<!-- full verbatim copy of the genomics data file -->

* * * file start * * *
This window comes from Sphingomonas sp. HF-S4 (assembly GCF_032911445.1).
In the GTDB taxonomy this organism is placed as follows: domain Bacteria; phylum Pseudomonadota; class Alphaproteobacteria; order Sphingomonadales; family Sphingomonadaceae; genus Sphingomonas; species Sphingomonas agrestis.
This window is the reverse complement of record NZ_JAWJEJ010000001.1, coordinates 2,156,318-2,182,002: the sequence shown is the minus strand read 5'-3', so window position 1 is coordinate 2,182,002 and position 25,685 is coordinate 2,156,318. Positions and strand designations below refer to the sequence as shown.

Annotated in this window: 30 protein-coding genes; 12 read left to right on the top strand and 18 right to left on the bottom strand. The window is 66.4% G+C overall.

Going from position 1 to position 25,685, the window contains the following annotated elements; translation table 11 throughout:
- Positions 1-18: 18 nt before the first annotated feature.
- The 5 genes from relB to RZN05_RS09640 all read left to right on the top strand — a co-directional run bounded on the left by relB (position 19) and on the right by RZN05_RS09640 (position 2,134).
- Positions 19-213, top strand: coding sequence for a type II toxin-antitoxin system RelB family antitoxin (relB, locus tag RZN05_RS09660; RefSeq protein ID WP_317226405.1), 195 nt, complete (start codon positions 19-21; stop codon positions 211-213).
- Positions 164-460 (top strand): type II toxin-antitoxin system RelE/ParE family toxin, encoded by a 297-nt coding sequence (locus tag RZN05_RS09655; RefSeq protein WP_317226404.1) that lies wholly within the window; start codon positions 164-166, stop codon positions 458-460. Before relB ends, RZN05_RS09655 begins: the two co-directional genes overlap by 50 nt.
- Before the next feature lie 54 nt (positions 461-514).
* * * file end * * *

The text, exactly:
This window comes from Sphingomonas sp. HF-S4 (assembly GCF_032911445.1).
In the GTDB taxonomy this organism is placed as follows: domain Bacteria; phylum Pseudomonadota; class Alphaproteobacteria; order Sphingomonadales; family Sphingomonadaceae; genus Sphingomonas; species Sphingomonas agrestis.
This window is the reverse complement of record NZ_JAWJEJ010000001.1, coordinates 2,156,318-2,182,002: the sequence shown is the minus strand read 5'-3', so window position 1 is coordinate 2,182,002 and position 25,685 is coordinate 2,156,318. Positions and strand designations below refer to the sequence as shown.

Annotated in this window: 30 protein-coding genes; 12 read left to right on the top strand and 18 right to left on the bottom strand. The window is 66.4% G+C overall.

Going from position 1 to position 25,685, the window contains the following annotated elements; translation table 11 throughout:
- Positions 1-18: 18 nt before the first annotated feature.
- The 5 genes from relB to RZN05_RS09640 all read left to right on the top strand — a co-directional run bounded on the left by relB (position 19) and on the right by RZN05_RS09640 (position 2,134).
- Positions 19-213, top strand: coding sequence for a type II toxin-antitoxin system RelB family antitoxin (relB, locus tag RZN05_RS09660; RefSeq protein ID WP_317226405.1), 195 nt, complete (start codon positions 19-21; stop codon positions 211-213).
- Positions 164-460 (top strand): type II toxin-antitoxin system RelE/ParE family toxin, encoded by a 297-nt coding sequence (locus tag RZN05_RS09655; RefSeq protein WP_317226404.1) that lies wholly within the window; start codon positions 164-166, stop codon positions 458-460. Before relB ends, RZN05_RS09655 begins: the two co-directional genes overlap by 50 nt.
- Before the next feature lie 54 nt (positions 461-514).